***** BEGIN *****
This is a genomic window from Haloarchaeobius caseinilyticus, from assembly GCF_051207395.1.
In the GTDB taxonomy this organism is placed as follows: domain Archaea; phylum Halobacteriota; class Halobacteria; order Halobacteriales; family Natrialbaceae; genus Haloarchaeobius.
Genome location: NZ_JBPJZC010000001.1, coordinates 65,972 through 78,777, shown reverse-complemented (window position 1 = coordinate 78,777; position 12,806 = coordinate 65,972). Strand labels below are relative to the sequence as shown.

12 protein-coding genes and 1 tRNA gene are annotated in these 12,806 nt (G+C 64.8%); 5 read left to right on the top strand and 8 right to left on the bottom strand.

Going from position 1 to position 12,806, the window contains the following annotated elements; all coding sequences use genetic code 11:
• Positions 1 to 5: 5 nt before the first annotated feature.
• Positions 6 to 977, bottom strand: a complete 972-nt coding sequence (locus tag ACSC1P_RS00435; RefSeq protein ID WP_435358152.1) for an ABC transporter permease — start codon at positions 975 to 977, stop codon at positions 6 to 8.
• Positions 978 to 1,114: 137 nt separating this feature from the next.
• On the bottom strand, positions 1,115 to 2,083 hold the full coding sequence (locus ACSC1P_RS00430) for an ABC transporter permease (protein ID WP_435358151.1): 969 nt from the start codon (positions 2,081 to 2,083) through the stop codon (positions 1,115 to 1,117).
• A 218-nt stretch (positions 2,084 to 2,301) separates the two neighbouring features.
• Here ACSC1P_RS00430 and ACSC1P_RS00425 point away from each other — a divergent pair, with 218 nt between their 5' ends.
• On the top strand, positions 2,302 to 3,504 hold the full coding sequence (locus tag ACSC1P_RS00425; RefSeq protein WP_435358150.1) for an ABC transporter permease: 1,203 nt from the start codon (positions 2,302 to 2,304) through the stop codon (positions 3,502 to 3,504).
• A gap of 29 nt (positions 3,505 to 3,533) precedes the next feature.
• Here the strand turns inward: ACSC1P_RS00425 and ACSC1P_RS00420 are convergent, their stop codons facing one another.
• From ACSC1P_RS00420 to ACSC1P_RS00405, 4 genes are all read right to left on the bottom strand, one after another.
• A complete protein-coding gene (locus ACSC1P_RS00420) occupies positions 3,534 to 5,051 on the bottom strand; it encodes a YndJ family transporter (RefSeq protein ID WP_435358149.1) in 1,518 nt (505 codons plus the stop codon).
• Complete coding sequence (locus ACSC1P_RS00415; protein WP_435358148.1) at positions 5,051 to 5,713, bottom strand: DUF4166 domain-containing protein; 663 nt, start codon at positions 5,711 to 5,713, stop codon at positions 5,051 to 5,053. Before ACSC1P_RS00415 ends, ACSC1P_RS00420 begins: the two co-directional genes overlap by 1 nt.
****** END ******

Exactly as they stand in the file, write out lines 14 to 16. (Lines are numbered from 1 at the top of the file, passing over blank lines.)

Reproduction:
• Here the strand turns inward: ACSC1P_RS00425 and ACSC1P_RS00420 are convergent, their stop codons facing one another.
• From ACSC1P_RS00420 to ACSC1P_RS00405, 4 genes are all read right to left on the bottom strand, one after another.
• A complete protein-coding gene (locus ACSC1P_RS00420) occupies positions 3,534 to 5,051 on the bottom strand; it encodes a YndJ family transporter (RefSeq protein ID WP_435358149.1) in 1,518 nt (505 codons plus the stop codon).